Higher Scores at WSOB

By Michael Cousins

So, as I’m sure most of you’ve seen, the scores at the WSOB were high — to say the least. And I’ve seen people all over the place give their opinion on whether or not it was “good” or “bad.”

I don’t really have a strong opinion either way, to be honest. In my opinion, the best in the world are going to figure out how to strike — and at a high level — on anything; the cream always rises to the top.

But I’ve seen people that seem to believe that the high scores are “ruining” bowling. They’re comparing it to sports like baseball using aluminum bats and the NBA making the basket wider.

Personally, I’m not quite so sure that, that is the case.

And, like I said, that doesn’t mean I’m pro-high scores, either. I just am more in the middle on this topic. I don’t think it has to be good or bad, right or wrong.

At the end of the day, it just is what it is. And it isn’t like a bunch of house hacks made cuts, either. The cream still rose to the top. Good bowlers found a way to bowl good.

The thing about making them softer is that it makes them softer for everyone. So if the so-called “hacks” are striking, what do you think the best in the world are going to do? Strike more.

I have always personally been a believer that you can only bowl on what is put out against those that are in the field. To me, it’s that simple.

I don’t believe the scoring pace is relevant. Same with golf. The truly great players are going to find a way to keep up with the pace of play. The top players have a proclivity for striking. On anything. Make them hard, they’ll figure it out. Make them soft, they’ll find a way to out-strike the competition.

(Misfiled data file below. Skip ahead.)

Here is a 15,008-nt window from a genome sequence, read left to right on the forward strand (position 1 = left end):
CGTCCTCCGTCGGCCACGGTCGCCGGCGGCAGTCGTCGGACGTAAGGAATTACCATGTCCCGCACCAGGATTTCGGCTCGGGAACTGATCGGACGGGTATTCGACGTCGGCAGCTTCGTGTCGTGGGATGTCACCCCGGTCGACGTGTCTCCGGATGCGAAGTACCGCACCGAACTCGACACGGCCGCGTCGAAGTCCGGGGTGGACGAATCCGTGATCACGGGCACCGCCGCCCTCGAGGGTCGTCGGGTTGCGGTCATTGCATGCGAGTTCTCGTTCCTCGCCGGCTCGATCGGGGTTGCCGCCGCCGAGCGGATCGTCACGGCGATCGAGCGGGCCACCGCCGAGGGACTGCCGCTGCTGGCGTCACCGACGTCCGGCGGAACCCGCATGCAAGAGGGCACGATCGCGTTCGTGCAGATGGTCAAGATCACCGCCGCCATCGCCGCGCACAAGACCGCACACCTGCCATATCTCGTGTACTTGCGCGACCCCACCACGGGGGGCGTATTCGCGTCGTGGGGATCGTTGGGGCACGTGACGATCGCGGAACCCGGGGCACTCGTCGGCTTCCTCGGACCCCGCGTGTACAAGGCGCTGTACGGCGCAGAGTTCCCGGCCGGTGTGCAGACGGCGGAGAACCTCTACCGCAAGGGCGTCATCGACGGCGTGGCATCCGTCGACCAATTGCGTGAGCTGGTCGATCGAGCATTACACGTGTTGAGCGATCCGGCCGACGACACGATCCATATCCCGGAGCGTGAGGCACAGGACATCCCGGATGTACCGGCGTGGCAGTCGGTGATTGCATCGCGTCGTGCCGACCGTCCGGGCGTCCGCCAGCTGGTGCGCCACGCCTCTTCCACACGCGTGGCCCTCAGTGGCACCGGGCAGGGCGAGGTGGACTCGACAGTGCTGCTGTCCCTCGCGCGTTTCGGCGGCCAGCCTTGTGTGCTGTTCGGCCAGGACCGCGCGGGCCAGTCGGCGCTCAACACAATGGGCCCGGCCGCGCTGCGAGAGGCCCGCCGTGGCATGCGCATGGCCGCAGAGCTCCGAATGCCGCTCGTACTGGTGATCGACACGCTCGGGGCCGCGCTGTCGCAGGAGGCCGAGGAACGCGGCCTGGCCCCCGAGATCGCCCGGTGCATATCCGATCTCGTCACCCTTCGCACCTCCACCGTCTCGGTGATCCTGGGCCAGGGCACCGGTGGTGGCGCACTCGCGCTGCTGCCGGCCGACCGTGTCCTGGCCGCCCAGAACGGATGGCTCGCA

Good is good, and at the end of the day scoring pace is just a number. Nothing more, nothing less. I’m not saying it’s right or wrong, I’m just saying the best will still be the best at the end of the day.

One thought on “Higher Scores at WSOB

  1. pba24899 says:

    The reduced amounts of 2-2 loads played a big role with scores, but it didn’t change the fact that the best bowlers had to repeat shots and stay on top of the transitions.

    What needs to be mentioned that when the PBA increased the amount of 2-2 loads in 2008 (around that time, at least) meant there was more oil being buffed in the end of the pattern. This led to extreme rev rate players having a slight advantage over those with softer hands. This created a pattern of some lower rev rate players, who had physically bowled well, to not have the same opportunity to create proper entry angles compared to their higher rev/lofting counterparts had. This pattern creates perceived inequity, and to keep entry numbers up, the PBA had to make the change.

    Finally, changing the qualifying format to 5 games and a strip/reoil per day was a game changer. It reduced the likelihood that players had to get in and loft it. I think this is a huge reason why we saw a wider variety of styles near the top of the leaderboard.

    I think that the event was overall successful; because in the big picture, if you missed once, you were dead money. If you were on top of your game for the whole week, you would get a check, and hopefully more.

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